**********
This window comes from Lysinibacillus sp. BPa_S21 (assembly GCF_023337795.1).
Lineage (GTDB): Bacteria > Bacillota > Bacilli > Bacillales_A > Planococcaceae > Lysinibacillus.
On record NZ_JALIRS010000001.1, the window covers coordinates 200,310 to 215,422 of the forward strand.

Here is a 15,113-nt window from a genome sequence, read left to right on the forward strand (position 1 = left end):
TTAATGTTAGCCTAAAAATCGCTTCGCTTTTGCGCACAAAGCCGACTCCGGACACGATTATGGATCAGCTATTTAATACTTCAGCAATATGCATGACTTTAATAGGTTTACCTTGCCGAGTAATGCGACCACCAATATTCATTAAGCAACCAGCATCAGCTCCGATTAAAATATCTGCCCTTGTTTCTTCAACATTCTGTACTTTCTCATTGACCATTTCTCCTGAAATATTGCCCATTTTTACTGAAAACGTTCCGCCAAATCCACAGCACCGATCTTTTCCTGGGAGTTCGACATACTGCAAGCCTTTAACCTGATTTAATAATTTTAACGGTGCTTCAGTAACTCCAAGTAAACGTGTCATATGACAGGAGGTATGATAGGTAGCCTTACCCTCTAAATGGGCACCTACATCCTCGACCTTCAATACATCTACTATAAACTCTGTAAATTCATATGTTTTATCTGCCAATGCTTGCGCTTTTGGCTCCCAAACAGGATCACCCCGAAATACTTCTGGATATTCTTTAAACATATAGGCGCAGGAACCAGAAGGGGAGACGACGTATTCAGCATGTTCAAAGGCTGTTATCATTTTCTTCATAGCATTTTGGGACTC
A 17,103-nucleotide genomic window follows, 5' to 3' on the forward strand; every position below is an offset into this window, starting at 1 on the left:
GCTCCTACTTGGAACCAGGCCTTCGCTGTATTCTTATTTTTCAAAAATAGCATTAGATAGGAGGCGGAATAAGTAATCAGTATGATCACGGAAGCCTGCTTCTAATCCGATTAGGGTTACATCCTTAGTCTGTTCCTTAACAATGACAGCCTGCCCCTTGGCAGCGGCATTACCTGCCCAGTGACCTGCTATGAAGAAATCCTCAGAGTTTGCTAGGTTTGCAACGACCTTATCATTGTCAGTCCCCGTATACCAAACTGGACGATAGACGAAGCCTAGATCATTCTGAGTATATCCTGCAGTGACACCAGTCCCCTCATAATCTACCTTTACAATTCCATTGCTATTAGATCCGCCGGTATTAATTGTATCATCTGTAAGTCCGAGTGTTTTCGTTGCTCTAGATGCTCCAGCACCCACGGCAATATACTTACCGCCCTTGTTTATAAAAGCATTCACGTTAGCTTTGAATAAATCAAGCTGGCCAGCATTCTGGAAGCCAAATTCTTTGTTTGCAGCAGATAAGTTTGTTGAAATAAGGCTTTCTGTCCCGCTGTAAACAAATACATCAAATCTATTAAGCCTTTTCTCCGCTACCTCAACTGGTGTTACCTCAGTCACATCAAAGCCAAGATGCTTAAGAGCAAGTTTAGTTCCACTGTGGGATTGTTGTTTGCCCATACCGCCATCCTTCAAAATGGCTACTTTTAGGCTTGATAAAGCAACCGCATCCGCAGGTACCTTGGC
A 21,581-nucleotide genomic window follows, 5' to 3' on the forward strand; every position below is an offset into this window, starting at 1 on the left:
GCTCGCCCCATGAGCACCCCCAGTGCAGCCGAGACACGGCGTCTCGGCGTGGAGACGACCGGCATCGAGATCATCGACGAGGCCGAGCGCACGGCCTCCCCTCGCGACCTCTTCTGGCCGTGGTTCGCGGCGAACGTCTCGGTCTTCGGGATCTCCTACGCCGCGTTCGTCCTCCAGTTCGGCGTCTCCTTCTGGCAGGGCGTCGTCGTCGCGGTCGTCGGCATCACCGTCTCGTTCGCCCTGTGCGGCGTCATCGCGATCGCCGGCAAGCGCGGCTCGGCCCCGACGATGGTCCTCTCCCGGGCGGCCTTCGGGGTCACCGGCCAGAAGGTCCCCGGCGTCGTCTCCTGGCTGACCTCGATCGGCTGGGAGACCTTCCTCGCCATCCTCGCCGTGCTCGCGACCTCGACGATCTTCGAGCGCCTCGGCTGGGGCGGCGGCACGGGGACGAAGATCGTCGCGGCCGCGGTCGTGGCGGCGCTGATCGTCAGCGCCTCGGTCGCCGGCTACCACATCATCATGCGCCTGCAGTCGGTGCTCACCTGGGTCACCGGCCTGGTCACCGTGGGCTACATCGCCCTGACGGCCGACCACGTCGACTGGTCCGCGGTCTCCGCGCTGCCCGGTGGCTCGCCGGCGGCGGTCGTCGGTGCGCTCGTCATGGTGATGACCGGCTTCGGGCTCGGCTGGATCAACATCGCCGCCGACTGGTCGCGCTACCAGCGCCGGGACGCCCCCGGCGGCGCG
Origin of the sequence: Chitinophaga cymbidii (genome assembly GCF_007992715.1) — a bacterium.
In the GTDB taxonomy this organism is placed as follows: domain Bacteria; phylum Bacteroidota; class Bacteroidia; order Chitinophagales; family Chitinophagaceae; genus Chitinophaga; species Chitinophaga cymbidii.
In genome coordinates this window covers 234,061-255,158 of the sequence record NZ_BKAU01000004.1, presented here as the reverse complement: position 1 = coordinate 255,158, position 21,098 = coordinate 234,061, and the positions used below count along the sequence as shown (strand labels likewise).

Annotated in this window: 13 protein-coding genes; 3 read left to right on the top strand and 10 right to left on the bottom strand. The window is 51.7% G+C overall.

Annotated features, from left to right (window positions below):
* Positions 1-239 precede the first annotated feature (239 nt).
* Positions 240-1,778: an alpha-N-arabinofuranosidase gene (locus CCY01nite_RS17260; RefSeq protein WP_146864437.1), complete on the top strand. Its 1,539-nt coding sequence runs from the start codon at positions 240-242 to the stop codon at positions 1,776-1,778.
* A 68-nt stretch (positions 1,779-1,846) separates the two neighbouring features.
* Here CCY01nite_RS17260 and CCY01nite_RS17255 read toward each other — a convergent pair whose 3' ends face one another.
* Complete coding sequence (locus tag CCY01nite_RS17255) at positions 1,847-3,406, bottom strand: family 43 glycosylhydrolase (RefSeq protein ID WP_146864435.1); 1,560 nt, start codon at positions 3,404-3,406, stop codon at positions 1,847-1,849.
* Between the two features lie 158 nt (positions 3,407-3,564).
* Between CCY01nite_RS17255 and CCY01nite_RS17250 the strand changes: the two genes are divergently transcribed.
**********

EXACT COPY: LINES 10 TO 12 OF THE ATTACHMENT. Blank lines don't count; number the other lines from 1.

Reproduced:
Origin of the sequence: Chitinophaga cymbidii (genome assembly GCF_007992715.1) — a bacterium.
In the GTDB taxonomy this organism is placed as follows: domain Bacteria; phylum Bacteroidota; class Bacteroidia; order Chitinophagales; family Chitinophagaceae; genus Chitinophaga; species Chitinophaga cymbidii.
In genome coordinates this window covers 234,061-255,158 of the sequence record NZ_BKAU01000004.1, presented here as the reverse complement: position 1 = coordinate 255,158, position 21,098 = coordinate 234,061, and the positions used below count along the sequence as shown (strand labels likewise).